Courting Uncle Sam

Published : May 26, 2001 00:00 IST

India's decision to support the United States on the National Missile Defence programme is widely seen as a hasty one that will upset the security equilibrium in South Asia and lead to an arms race.

INDIA welcoming the Bush administration's decision to go ahead with the National Missile Defence (NMD) programme was a sudden and unexpected development. Opposition parties have said that the decision goes against the national consensus on nuclear policy. The Indian reaction to the NMD surprised the international community as well. Even close allies of the United States have expressed their misgivings about the NMD which, if implemented, will unleash another arms race and weaponise outer space.

While announcing his intention to go ahead with the NMD, the U.S. President suggested that the Anti-Ballastic Missile (ABM) Treaty which was held sacrosanct by the rest of the international community, would be dumped. The effusive Indian welcome to the U.S. proposals came only a few months after External Affairs Minister Jaswant Singh stated in Parliament that there is no change in the country's policy and that it stands opposed to the weaponisation of outer space.

The NDA government's hasty decision has been criticised by all major Opposition parties. Questions have been raised about the propriety of a government, which is increasingly viewed as a "lame duck" one, taking such a momentous decision. K. Natwar Singh, the Congress(I)'s foreign policy spokesman, called the decision "thoughtlessly premature and dangerously immature". He pointed out that despite the international community having grave reservations against the U.S. proposals, India alone "thought it fit to welcome the NMD".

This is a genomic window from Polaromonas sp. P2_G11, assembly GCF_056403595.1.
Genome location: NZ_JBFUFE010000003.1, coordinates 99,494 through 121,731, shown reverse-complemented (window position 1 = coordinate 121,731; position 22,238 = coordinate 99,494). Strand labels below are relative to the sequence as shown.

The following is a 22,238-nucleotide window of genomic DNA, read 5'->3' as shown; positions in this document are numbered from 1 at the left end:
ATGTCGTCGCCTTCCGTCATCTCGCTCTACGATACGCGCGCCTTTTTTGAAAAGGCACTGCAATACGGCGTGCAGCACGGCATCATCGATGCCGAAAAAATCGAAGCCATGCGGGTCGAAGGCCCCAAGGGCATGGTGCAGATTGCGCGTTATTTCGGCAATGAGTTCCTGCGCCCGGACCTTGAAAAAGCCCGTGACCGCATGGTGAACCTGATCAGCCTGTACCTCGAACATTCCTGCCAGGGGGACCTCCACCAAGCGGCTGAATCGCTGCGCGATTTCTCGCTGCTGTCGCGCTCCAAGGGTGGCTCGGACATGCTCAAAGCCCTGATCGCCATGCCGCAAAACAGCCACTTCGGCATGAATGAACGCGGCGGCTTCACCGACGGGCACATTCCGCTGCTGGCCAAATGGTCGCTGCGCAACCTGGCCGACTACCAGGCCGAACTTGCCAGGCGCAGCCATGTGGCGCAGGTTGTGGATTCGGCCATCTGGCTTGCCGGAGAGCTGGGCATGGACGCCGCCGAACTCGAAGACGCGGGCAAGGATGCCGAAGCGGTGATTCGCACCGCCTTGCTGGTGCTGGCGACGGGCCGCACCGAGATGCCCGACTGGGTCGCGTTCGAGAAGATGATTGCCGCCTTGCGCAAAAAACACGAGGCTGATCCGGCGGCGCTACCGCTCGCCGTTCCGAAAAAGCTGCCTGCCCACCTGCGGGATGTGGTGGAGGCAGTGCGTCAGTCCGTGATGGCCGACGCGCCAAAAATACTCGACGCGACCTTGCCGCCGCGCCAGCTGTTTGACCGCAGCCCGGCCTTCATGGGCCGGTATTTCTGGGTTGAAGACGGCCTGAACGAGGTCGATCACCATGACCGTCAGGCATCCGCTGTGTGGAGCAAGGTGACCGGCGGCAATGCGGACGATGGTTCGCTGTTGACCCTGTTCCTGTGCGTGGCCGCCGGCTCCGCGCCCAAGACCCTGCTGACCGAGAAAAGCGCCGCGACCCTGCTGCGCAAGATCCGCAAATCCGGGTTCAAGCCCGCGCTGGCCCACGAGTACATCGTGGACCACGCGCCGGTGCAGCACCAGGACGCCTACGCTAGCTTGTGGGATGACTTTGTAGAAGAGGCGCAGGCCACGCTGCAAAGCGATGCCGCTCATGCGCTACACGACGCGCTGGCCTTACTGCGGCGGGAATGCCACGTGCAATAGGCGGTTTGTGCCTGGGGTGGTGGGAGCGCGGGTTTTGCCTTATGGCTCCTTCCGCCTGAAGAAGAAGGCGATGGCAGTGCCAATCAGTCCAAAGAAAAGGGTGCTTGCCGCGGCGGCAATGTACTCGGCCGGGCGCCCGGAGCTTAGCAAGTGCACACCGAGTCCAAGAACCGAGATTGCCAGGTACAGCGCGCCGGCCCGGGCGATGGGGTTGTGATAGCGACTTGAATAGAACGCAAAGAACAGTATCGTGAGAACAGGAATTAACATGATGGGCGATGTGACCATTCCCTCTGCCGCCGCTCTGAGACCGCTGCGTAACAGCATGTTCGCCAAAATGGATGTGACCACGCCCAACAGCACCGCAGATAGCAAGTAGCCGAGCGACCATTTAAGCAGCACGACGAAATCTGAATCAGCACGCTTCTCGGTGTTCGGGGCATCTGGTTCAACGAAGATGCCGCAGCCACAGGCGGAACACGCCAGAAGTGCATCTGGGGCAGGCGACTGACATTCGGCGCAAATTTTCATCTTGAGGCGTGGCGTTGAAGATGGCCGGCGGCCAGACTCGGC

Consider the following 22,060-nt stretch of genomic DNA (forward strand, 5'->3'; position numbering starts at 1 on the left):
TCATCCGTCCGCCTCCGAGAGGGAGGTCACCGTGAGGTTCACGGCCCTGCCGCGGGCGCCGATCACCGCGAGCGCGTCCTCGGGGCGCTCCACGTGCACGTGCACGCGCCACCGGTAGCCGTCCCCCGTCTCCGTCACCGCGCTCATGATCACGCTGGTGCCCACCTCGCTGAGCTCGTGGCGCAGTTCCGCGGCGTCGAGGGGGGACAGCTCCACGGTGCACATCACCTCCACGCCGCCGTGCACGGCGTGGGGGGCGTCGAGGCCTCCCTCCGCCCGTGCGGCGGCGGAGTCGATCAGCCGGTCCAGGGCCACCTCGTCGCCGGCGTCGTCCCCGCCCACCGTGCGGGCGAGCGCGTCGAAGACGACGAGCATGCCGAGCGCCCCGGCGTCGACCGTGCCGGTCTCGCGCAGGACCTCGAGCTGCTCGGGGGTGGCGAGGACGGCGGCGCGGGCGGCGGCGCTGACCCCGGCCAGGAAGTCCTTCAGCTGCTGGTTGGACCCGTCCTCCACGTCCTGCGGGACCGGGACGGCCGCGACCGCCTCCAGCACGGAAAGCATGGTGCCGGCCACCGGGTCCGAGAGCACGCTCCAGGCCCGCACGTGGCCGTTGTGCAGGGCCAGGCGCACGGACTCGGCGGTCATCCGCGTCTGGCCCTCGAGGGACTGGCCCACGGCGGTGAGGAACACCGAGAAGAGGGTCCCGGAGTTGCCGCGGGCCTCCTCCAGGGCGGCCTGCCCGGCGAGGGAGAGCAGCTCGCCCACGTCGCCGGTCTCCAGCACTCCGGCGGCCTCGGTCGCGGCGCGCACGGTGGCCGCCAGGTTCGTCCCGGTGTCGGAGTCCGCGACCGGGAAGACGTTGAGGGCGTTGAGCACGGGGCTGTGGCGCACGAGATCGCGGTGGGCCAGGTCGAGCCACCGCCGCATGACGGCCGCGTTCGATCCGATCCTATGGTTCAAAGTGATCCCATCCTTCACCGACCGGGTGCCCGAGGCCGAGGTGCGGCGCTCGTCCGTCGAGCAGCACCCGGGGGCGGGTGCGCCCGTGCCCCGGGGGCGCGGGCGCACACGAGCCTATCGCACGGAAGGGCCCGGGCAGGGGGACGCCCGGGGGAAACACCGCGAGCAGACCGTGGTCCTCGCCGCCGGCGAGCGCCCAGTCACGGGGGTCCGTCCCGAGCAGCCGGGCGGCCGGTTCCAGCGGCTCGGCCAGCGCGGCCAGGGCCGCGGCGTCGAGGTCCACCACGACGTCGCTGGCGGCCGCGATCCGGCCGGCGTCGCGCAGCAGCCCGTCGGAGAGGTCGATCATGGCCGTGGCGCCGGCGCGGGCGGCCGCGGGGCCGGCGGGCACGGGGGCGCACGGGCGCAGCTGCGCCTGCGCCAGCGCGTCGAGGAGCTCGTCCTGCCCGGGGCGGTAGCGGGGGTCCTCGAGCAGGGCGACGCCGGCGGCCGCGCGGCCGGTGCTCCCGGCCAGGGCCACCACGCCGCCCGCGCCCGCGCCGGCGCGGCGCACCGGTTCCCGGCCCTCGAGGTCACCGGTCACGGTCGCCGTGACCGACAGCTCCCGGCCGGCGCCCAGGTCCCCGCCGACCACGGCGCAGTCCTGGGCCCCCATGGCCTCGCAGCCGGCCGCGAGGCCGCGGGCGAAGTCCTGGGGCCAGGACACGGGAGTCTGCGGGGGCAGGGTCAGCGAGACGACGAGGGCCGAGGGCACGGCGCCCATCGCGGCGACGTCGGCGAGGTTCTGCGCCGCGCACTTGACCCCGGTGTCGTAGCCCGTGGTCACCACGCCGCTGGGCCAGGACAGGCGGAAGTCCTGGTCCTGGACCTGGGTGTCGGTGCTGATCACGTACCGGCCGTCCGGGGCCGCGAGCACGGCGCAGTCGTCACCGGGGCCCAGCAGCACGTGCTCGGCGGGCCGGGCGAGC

Natwar Singh stressed that India was a leading player in the Non-Aligned Movement (NAM) and it was the country's duty to stay away from power blocs. India was not a "satellite state and should not be identified with any camp," he said.

According to the Bush administration, the NMD is a shield against "rogue" states such as Iran and Iraq. The U.S. categorises countries it does not like as "rogue states". Prime Minister Atal Behari Vajpayee, during his recent visit to Iran, had talked of shared strategic interests between the two countries. Diplomats from the Third World are now astounded by New Delhi's virtual volte-face.

The External Affairs Ministry has continued to insist that the response was not a hasty one. A Foreign Office spokesman claimed that the government's statement on the NMD was a "considered view welcoming" the U.S. move away "from the hair trigger alerts associated with prevailing nuclear orthodoxies". A statement from the External Affairs Ministry also said that India believed that there was a strategic and technological inevitability in stepping away from a world that was held hostage by the doctrine of mutually assured destruction (MAD).